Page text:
Why bargain-priced e-discovery is a false economy




Every organisation is looking for ways to be more efficient and to save costs, so it is no surprise that many are interested in finding an electronic discovery partner which is offering a low price for electronic discovery services. What those offering lower prices for e-discovery often fail to convey, however, is the final and true cost of a project. Unforeseen coverage gaps, less than robust security practices, ignorance of global requirements and delayed deliverables can all add up to a sum that is much higher than that promised at the outset.

So what are the main risks that organisations run when they sacrifice quality for cost-savings?

Lack of scale, lack of expertise

Small-scale or basement-rate e-discovery providers are often unprepared for the types of complications that regularly arise in litigation, forcing clients to hire additional providers at extra cost.

Smaller providers that end up missing the mark on estimating the true cost of a project often do so because halfway through the project they realise that they must pay for the outside expertise that they lack internally.

Many firms are starting to realise that they can consolidate by engaging one managed services provider for various needs, solving the multiple-vendor problem. Rather than juggling standard transactional relationships, organisations are often looking to larger vendors to meet all of their needs, from consulting providers, to software providers, to document review providers. The continuity of working with one partner to meet each of these needs streamlines operations, increases efficiency and, in the long run, reduces costs.

Data security

Another key consideration is whether the e-discovery provider has the resources necessary to ensure proper data security. It is ultimately a question of infrastructure, rather than of expense: a provider cannot believably claim to offer both state-of-the-art data safeguards and bottom-of-the market pricing at the same time. When a vendor boasts of a low per-gigabyte quote, it is revealing that it probably lacks the size and buying power to afford the necessary protections for the data with which it is asking to be entrusted. For a corporate client, a breach of any data related to its legal disputes could cost it far more than any e-discovery vendor would charge.

Therein lies a double standard in how security is valued. Most companies would never consider having a start-up host their email, yet e-discovery hosting is ultimately the same thing, with a potentially higher risk profile. The data involved is not random, it is extremely valuable data that should be highly protected.

The ‘just say yes’ mentality

These data security issues were far less of a concern in the days when document review required little technology beyond a printer at the neighbourhood copy shop. In that era, it was easy for vendors to meet clients’ needs at low cost, with little risk. As a result, the mindset of ‘just say yes’ was established regarding clients’ requests, as even modest vendors could handle clients’ needs without much technological savvy or equipment.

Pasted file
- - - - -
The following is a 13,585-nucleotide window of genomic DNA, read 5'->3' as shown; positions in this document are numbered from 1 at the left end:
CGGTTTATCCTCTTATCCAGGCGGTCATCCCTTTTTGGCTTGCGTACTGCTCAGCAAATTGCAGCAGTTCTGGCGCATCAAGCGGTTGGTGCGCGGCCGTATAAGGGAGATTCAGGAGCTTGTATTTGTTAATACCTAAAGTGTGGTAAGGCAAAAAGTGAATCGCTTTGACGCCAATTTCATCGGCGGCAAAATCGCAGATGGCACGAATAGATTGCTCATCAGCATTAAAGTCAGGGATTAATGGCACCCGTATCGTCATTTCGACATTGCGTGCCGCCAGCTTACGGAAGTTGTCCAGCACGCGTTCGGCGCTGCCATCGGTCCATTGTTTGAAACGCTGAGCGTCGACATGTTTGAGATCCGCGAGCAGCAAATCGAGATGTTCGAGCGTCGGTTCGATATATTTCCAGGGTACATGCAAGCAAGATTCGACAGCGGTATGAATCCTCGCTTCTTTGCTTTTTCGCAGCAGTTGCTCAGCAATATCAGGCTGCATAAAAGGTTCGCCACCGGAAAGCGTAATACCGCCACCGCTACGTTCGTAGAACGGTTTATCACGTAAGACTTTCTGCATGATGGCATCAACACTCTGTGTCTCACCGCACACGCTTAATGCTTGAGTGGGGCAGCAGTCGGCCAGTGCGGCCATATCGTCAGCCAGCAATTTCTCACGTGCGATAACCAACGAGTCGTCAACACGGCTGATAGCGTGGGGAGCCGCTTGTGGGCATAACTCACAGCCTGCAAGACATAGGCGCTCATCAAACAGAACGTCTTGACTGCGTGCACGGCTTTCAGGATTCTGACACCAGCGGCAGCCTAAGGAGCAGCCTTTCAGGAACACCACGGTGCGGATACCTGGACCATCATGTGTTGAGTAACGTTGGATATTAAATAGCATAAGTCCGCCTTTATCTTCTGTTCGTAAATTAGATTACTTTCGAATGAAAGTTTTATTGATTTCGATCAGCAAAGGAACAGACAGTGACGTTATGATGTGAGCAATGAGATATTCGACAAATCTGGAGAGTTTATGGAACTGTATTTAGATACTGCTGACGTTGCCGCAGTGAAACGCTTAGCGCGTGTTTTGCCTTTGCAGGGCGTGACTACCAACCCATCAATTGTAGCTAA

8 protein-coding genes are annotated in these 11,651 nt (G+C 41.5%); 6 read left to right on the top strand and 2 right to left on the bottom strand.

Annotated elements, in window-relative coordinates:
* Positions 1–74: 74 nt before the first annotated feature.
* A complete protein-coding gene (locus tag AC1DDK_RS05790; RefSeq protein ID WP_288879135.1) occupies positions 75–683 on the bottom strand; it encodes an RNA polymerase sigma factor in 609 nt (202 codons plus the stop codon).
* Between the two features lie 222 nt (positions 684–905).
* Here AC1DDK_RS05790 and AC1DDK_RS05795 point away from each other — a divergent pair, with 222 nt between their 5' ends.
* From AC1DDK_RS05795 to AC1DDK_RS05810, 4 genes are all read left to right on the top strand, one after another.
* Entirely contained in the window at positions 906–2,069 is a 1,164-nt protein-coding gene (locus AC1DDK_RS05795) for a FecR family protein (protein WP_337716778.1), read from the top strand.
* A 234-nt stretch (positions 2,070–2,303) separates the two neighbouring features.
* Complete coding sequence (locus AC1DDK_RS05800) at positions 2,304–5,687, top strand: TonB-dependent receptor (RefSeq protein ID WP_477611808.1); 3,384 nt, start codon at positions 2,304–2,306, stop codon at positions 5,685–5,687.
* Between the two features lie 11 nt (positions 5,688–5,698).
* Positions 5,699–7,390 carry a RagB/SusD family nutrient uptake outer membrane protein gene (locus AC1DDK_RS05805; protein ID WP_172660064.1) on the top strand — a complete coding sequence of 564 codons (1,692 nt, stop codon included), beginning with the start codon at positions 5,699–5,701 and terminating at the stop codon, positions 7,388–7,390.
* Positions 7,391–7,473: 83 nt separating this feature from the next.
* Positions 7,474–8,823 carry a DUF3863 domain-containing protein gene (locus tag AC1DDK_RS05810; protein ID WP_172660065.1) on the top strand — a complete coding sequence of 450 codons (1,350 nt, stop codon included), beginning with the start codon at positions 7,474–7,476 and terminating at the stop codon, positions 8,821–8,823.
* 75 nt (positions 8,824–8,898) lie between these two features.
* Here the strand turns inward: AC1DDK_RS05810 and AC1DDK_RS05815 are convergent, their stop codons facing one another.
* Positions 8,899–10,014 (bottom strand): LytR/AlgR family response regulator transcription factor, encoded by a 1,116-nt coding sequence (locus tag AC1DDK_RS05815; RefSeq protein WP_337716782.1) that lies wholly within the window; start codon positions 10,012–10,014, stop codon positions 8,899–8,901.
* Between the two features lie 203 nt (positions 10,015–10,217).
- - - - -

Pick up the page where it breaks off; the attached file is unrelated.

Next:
This ‘just say yes’ mentality is one of the biggest reasons for e-discovery price compression. The downstream change is that vendors and organisations alike underestimate security, compliance and regulatory obligations. Along with this underestimation comes a great deal of hidden risk.

Global reach

Vendors with a ‘cost first’ mentality also underestimate the realities of globalisation and its impact on the e-discovery industry. As the borders for business continue to expand, discovery efforts are more likely to require knowledge of multiple legal systems. For example, when a European company manufactures its products in Asia and sells them in the US, a lawsuit can easily involve documents from three continents. These documents are often in a variety of languages, and are subject to a different set of regulations in each country. Often, cases appear to be based locally can end up needing data sourced from places like Hong Kong or Tokyo.

When this discovery need arises, clients partnered with global e-discovery providers with multi-lingual staff and deep local jurisdictional knowledge will be able to move forward much more seamlessly.

Contingency planning

Perhaps the most common cause behind the hidden costs of low-budget e-discovery is also the simplest: poor planning. Unexpected setbacks can happen in the course of any project, but small, cost focused vendors may not have the resources in place to adjust and recover, leading to extended timelines and expensive final projects. Small providers often need to prioritise certain projects, meaning others will fall off-course.

A good rule of thumb is to look for a provider that can manage unexpected project surges and extraordinary requests. This ability, along with cross-border coverage, security safeguards, managed services and other benefits often comes with a large, global and diversified provider. When under priced projects ultimately fall through, they can wreak havoc on the client and the project. Those considering bargain priced options should be mindful of these risks as they assess their partnerships in the e-discovery space.


Lianne Goddard is director of sales, Europe at Epiq.

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Lianne Goddard


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